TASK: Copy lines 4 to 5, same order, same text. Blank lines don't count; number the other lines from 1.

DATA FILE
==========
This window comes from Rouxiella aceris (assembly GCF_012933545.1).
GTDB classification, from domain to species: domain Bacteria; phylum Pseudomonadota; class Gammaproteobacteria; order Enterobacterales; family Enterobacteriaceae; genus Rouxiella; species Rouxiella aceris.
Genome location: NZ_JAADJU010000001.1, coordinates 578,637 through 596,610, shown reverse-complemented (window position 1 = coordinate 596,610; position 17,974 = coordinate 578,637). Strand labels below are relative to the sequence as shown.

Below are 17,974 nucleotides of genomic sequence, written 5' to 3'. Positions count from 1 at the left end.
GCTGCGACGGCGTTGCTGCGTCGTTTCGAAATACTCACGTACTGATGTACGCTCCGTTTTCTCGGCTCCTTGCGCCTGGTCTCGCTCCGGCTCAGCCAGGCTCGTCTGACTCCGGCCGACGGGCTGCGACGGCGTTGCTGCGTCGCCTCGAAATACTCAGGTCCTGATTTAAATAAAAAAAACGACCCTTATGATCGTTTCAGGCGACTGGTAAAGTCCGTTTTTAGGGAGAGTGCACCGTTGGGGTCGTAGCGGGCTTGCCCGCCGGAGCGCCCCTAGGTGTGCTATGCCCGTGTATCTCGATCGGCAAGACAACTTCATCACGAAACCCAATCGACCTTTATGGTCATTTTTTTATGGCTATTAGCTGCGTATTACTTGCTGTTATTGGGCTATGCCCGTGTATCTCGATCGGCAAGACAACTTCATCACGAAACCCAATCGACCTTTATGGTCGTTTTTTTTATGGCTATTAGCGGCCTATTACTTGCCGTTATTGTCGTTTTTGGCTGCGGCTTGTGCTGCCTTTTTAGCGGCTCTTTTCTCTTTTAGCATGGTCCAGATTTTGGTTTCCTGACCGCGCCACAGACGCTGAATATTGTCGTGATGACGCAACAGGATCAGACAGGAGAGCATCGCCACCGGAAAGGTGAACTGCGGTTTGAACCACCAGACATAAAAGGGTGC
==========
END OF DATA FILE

Below are 17,974 nucleotides of genomic sequence, written 5' to 3'. Positions count from 1 at the left end.
GCTGCGACGGCGTTGCTGCGTCGTTTCGAAATACTCACGTACTGATGTACGCTCCGTTTTCTCGGCTCCTTGCGCCTGGTCTCGCTCCGGCTCAGCCAGGCTCGTCTGACTCCGGCCGACGGGCTGCGACGGCGTTGCTGCGTCGCCTCGAAATACTCAGGTCCTGATTTAAATAAAAAAAACGACCCTTATGATCGTTTCAGGCGACTGGTAAAGTCCGTTTTTAGGGAGAGTGCACCGTTGGGGTCGTAGCGGGCTTGCCCGCCGGAGCGCCCCTAGGTGTGCTATGCCCGTGTATCTCGATCGGCAAGACAACTTCATCACGAAACCCAATCGACCTTTATGGTCATTTTTTTATGGCTATTAGCTGCGTATTACTTGCTGTTATTGGGCTATGCCCGTGTATCTCGATCGGCAAGACAACTTCATCACGAAACCCAATCGACCTTTATGGTCGTTTTTTTTATGGCTATTAGCGGCCTATTACTTGCCGTTATTGTCGTTTTTGGCTGCGGCTTGTGCTGCCTTTTTAGCGGCTCTTTTCTCTTTTAGCATGGTCCAGATTTTGGTTTCCTGACCGCGCCACAGACGCTGAATATTGTCGTGATGACGCAACAGGATCAGACAGGAGAGCATCGCCACCGGAAAGGTGAACTGCGGTTTGAACCACCAGACATAAAAGGGTGC